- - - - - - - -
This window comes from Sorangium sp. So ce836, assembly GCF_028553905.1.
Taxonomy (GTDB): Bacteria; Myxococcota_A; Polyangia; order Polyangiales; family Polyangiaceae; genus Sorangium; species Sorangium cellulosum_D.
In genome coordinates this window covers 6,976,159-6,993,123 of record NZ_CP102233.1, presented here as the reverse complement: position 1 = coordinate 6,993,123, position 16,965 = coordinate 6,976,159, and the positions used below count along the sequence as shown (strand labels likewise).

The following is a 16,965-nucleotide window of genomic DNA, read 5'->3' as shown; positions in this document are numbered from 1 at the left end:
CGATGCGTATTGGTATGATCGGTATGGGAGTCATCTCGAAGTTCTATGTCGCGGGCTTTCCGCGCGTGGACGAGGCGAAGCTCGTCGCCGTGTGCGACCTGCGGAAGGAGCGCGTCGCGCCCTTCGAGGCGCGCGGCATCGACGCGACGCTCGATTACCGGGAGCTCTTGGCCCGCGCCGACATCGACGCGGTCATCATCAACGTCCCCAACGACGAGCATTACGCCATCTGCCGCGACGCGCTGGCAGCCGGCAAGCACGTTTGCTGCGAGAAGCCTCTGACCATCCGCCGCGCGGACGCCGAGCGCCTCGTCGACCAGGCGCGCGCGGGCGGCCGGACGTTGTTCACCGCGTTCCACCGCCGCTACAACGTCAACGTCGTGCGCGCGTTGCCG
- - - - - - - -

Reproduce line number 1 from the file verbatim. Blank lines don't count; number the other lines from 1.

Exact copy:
This window comes from Sorangium sp. So ce836, assembly GCF_028553905.1.